End Domestic Violence. By Kylie faller

The term domestic violence refers to abusive behavior in any personal relationship that allows one partner to intimidate, or to gain power and control over the other. Domestic violence includes physical, sexual, psychological, emotional abuse, and economic control. These are behaviors intended to intimidate, frighten, terrorize, humiliate, manipulate, or injure someone. Even if you think there is nothing you can do to stop this from happening, there always is. Reach out for help and spread the word to end domestic violence.

Physical Abuse is just one of the many different types of abuse victims experience. It includes physical acts such as shoving, grabbing, pinching, hitting, slapping, hair pulling, and other acts that could cause physical damage. Physical abuse is most closely associated with domestic violence especially against women. On average, nearly 20 people every minute are physically abused by their partner in the United States. This adds up to more than 10 million women and men over the course of one year. By speaking out and standing up for yourself or others you can hopefully decrease this number and end domestic violence.

Sexual Abuse is another type of abuse that many people experience with their significant other. It includes forcing sexual contact, rape, attack on sexual body parts, and sexually demeaning another. 1 in 5 women and 1 in 71 men in the United States has been raped in their lifetime, and that only includes the rapes that have been reported. Don't be ashamed. If you or someone you know has been sexually assaulted or is in a relationship where sexual abuse is an ongoing occurrence, speak out and get help.

Emotional abuse is one other type of abuse. It involves the destruction of a person’s self worth or self esteem. Acts of emotional abuse include name-calling, constant criticism, and degrading an individual’s abilities and talents. Victims of this type of abuse often experience depression, post-traumatic stress disorder, suicidal thoughts and actions, low self-esteem, and difficulty trusting others. This can highly effect someones day to day life and mental abuse is something you never truly forget. Wounds heal but memories will be with you forever.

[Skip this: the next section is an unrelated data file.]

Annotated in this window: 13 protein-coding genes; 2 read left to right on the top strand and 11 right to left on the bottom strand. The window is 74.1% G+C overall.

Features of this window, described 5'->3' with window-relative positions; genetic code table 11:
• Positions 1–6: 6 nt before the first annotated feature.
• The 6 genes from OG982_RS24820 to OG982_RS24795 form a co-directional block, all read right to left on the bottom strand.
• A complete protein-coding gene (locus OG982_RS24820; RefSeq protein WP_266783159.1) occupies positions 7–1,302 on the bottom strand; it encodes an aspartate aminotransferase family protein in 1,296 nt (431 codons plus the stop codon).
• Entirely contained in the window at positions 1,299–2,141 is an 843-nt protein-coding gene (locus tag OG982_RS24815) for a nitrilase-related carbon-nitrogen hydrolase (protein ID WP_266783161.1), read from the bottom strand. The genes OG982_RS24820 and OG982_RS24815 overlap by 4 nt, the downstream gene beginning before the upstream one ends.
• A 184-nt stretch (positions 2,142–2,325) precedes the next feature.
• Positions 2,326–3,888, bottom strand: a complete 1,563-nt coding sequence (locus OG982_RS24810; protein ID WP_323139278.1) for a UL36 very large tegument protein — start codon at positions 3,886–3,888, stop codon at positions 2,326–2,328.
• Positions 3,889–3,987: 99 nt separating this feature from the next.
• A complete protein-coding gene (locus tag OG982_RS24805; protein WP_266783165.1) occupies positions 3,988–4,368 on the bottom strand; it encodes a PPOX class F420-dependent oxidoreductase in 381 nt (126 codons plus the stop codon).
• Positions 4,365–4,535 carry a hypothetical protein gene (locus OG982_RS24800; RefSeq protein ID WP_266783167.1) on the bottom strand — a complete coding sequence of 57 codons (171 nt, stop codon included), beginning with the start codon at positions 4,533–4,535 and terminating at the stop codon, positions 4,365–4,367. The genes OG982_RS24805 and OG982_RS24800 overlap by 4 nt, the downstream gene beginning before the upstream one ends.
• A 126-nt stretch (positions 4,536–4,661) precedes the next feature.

Economic abuse is just one of the many other damaging types of abuse victims can experience in an violent relationship. It involves exerting control over another individual by maintaining total control of financial resources, withholding a partner’s access to money or financial assets, or hindering or forbidding employment or education. Victims of this type of abuse lose a total of 8.0 million days of paid work each year. Also between 21-60% of victims of economic abuse lose their jobs due to reasons due to the abuse. Your hard earn money and your job are two things that you worked hard to earn and that no one else has the right to take away from you. By being a victim of this type of abuse your whole life and future could be at jeopardy. Don't let someone else control your hard earned money and take away your profession that allows you to be able to live day to day. Call someone and make the issue known.